So, another implementation of that code but using a class:

```
#include <cstdio>
#include <cstdlib>
#include <ctime>
struct DigitMatches {
int matches_in_right_positions;
int matches_in_wrong_positions;
};
void CountNumberDigits(int (&counts)[10], int n) {
while (n > 0) {
counts[n % 10]++;
n /= 10;
}
}
class DigitsMatchChecker {
public:
DigitMatches CheckMatchedDigits(int generated_number, int guess_number) {
CountNumberDigits(this->generated_number_left_digits_, generated_number);
CountNumberDigits(this->guess_number_left_digits_, guess_number);
DigitMatches matches;
matches.matches_in_right_positions = this->CountMatchesInRightPositions(generated_number, guess_number);
matches.matches_in_wrong_positions = this->CountMatchesInWrongPositions(guess_number);
return matches;
}
private:
int CountMatchesInRightPositions(int generated_number, int guess_number) {
int matches = 0;
while (generated_number > 0 && guess_number > 0) {
const int generated_number_digit = generated_number % 10;
const int guess_number_digit = guess_number % 10;
if (generated_number_digit == guess_number_digit) {
matches++;
this->guess_number_left_digits_[generated_number_digit]--;
this->generated_number_left_digits_[generated_number_digit]--;
}
generated_number /= 10;
guess_number /= 10;
}
return matches;
}
int CountMatchesInWrongPositions(int guess_number) {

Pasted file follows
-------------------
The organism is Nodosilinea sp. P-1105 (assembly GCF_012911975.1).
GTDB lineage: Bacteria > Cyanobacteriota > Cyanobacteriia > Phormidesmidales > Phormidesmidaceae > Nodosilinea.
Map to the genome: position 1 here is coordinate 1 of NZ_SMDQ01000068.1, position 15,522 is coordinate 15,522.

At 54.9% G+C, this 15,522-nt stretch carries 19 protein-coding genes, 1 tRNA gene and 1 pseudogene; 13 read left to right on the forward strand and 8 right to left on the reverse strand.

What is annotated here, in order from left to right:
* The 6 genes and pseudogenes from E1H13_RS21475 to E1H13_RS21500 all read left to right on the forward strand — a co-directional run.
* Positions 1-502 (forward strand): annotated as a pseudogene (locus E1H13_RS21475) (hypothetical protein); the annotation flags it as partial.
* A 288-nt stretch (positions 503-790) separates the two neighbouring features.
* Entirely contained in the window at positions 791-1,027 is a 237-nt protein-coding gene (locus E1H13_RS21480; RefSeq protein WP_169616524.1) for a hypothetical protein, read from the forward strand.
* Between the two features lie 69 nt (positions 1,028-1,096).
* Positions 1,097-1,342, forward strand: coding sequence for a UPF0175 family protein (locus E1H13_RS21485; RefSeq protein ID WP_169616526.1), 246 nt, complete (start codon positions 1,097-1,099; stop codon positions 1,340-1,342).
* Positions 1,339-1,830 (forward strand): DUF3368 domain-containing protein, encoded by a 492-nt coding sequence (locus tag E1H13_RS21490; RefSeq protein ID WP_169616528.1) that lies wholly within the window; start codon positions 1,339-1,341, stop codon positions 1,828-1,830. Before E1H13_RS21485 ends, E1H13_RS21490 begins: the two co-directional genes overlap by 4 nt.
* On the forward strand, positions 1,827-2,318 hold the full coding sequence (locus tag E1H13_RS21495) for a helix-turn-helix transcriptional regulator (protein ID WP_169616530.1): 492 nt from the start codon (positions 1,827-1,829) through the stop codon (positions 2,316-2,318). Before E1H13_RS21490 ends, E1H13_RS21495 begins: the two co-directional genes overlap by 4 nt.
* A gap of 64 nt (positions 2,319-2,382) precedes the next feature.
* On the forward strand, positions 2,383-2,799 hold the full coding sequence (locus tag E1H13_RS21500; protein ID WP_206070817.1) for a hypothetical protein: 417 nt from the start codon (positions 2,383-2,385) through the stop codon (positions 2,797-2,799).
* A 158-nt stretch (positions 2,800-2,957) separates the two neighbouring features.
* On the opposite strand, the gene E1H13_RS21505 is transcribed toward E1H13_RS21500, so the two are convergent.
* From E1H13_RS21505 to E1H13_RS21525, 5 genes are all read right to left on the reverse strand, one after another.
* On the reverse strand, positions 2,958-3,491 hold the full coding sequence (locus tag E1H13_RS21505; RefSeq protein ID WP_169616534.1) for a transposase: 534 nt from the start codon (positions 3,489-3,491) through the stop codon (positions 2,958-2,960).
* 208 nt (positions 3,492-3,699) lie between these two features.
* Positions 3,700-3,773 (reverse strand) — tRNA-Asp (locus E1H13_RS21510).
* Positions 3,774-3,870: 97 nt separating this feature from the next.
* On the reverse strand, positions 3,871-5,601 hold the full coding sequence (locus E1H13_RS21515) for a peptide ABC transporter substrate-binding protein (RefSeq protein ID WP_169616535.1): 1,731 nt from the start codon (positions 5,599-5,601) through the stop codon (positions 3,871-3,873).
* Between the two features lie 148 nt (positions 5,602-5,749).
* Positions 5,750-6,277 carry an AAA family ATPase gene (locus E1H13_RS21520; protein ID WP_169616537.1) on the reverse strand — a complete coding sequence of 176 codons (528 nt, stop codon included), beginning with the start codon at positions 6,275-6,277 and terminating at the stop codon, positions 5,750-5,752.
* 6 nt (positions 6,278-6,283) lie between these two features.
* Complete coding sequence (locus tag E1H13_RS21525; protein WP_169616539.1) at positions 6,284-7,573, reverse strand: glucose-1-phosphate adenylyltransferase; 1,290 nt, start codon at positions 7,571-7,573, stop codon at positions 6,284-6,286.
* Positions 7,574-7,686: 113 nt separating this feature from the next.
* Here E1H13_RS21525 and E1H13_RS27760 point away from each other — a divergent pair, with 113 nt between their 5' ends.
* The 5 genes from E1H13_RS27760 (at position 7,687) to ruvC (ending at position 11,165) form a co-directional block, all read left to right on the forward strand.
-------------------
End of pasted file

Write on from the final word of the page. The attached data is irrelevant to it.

int matches = 0;
while (guess_number > 0) {
const int guess_number_digit = guess_number % 10;
int &generated_number_left_digits = this->generated_number_left_digits_[guess_number_digit];
int &guess_number_left_digits = this->guess_number_left_digits_[guess_number_digit];
if (generated_number_left_digits > 0 && guess_number_left_digits > 0) {
matches++;
generated_number_left_digits--;
guess_number_left_digits--;
}
guess_number /= 10;
}
return matches;
}
private:
int generated_number_left_digits_[10] = {};
int guess_number_left_digits_[10] = {};
};
void InitializeRandomNumberGenerator() {
srand(time(nullptr));
}
int GenerateNumber(int min, int max) {
return min + (rand() % (max - min + 1));
}
int InputNumber() {
int n;
scanf("%d", &n);
return n;
}
int main() {
InitializeRandomNumberGenerator();
const int kTotalNumberOfDigits = 4;
const int generated_number = GenerateNumber(1000, 9999);
int attempts = 0;
while (true) {
const int guess_number = InputNumber();
if (guess_number < 1000 || guess_number > 9999) {
printf("Invalid number. Must be between 1000 and 9999.\n");
continue;
}
DigitsMatchChecker digits_match_checker;
const DigitMatches matches = digits_match_checker.CheckMatchedDigits(generated_number, guess_number);
printf("%d cows, %d bulls\n", matches.matches_in_right_positions, matches.matches_in_wrong_positions);
attempts++;
if (matches.matches_in_right_positions == kTotalNumberOfDigits)
break;
}
printf("You won! Attempts: %d\n", attempts);
return 0;
}
```

On the one hand, now it looks better, because those functions are encapsulated in a class as well as the state now looks better as fields of the class.
But on the other hand, the class is one-time usable. I mean that for another computation I need to create another instance of the class, because the state of the previous instance is not at beginning. Of course, I can create a method something like `Reset`

that would reset the state to the beginning, but is it a good practice?
Also, is it a good practice to have a class for one computation at all? Does this type of classes have a name?

There's nothing wrong with creating an instance of a class to be used for a short computation and then be thrown away. Long lived "entity" objects are not the only kind, there can also be ephemeral and temporary objects.

I can't say anything about your code (tl;dr) and it would probably be better to ask that part of the question on the code review site.